Labour conference sets terms for supporting UK military action in Syria
Labour’s annual conference has voted not to support military action in unless four strict conditions are met by the international community.
While conference motions are advisory rather than binding, the decision will increase pressure upon , the shadow foreign secretary, not to support military action if David Cameron puts forward a proposal to parliament next month.
The emergency motion, proposed by the Unite union on the final day of the conference, was carried without a vote, on just a show of hands.
The conditions will be difficult, if not impossible, to meet in the short term. They are: authorisation from the United Nations; a comprehensive plan for humanitarian assistance for any refugees who may be displaced by the action; assurances that the bombing is directed exclusively at military targets associated with (Isis); and that any military action is subordinated to international diplomatic efforts to end the war in Syria.
The conference this week has exposed rifts between senior party members over the issue.
told delegates on Monday that Labour would support effective action in Syria, but ruled out backing the deployment of UK troops on the ground.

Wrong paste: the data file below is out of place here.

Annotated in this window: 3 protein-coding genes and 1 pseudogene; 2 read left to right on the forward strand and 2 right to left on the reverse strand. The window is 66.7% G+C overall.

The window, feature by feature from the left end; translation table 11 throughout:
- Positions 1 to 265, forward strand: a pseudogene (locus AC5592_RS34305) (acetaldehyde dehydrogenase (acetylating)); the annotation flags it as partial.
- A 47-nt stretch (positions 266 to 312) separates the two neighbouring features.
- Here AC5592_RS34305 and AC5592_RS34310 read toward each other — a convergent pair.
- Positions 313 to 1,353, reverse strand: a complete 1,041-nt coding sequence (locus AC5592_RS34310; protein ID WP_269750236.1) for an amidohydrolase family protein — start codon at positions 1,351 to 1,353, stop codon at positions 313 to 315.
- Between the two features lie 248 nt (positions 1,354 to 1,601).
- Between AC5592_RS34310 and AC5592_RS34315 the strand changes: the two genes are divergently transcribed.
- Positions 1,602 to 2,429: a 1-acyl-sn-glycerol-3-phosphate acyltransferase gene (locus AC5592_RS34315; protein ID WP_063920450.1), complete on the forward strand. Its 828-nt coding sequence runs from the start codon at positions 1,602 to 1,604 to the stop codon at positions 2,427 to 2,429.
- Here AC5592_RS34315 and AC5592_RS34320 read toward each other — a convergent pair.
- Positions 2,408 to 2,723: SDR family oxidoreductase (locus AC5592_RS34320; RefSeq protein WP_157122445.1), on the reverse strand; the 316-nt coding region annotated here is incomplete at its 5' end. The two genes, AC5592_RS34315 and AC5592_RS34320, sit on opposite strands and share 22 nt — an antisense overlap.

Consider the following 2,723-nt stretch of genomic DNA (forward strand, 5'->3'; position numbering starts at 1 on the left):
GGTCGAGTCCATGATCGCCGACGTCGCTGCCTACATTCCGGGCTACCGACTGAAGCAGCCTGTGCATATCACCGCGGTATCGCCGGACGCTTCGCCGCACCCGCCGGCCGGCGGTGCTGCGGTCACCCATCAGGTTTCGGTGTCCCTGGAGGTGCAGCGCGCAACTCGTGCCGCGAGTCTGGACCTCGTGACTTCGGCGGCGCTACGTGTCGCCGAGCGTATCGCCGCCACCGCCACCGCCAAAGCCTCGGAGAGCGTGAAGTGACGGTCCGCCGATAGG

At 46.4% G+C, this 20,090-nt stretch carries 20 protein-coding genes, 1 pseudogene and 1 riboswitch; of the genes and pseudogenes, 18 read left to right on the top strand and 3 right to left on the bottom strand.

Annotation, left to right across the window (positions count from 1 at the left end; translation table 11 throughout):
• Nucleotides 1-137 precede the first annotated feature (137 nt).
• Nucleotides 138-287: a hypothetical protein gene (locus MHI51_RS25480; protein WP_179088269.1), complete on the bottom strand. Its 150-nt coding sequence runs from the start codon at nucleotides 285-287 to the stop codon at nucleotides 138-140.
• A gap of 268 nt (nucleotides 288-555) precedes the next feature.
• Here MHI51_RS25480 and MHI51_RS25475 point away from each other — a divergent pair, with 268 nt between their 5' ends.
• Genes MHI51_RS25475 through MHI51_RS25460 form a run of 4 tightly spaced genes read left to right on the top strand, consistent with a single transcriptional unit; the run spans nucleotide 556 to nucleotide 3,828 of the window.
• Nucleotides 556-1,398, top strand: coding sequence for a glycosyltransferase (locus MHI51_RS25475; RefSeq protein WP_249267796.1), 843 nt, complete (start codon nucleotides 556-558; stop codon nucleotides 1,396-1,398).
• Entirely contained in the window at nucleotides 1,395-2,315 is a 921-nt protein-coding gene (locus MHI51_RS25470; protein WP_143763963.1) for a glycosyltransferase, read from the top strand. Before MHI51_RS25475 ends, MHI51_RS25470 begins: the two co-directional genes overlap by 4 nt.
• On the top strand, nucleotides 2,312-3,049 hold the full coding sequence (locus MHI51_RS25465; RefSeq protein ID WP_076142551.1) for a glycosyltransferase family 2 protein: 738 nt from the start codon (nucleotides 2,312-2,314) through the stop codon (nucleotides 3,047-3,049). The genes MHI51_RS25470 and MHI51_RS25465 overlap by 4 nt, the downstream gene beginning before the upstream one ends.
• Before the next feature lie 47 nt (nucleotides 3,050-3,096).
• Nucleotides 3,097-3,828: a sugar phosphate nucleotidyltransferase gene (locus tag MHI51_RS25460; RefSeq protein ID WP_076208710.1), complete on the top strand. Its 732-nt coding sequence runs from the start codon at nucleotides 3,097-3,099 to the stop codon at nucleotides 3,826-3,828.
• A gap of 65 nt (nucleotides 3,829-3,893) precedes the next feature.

, the shadow chancellor, has suggested Labour MPs may be given a free vote if Cameron brings a fresh motion to the Commons supporting airstrikes in .
, the shadow international development secretary, departed from the script for her conference speech to say explicitly that she opposed airstrikes.
Corbyn has not commented directly on the issue of military action, saying he would want to see the proposals for action and humanitarian relief first.
Ivan Monckton, the Unite member proposing the motion, said it was likely that Cameron would ask parliament to authorise Britain to take military action and that the party should not be seen to blunder into “another illegal war”.
“The repeated British interventions into the Middle East at the behest of the US have seen huge resources ploughed into conflicts – each of which has further destabilised the region, creating still more refugees and led to uncounted civilian deaths.
“It is time to break this cycle of war, which is why this party must tell Cameron to pause for thought,” he said. “Over the past year, there have been some 6,000 airstrikes on Iraq and Syria by the US and its allies. They have dropped over 20,000 bombs.
“The outcome has been that Isis has expanded the territory that it controls still further. There is no evidence that more bombing will lead to a different outcome,” he said.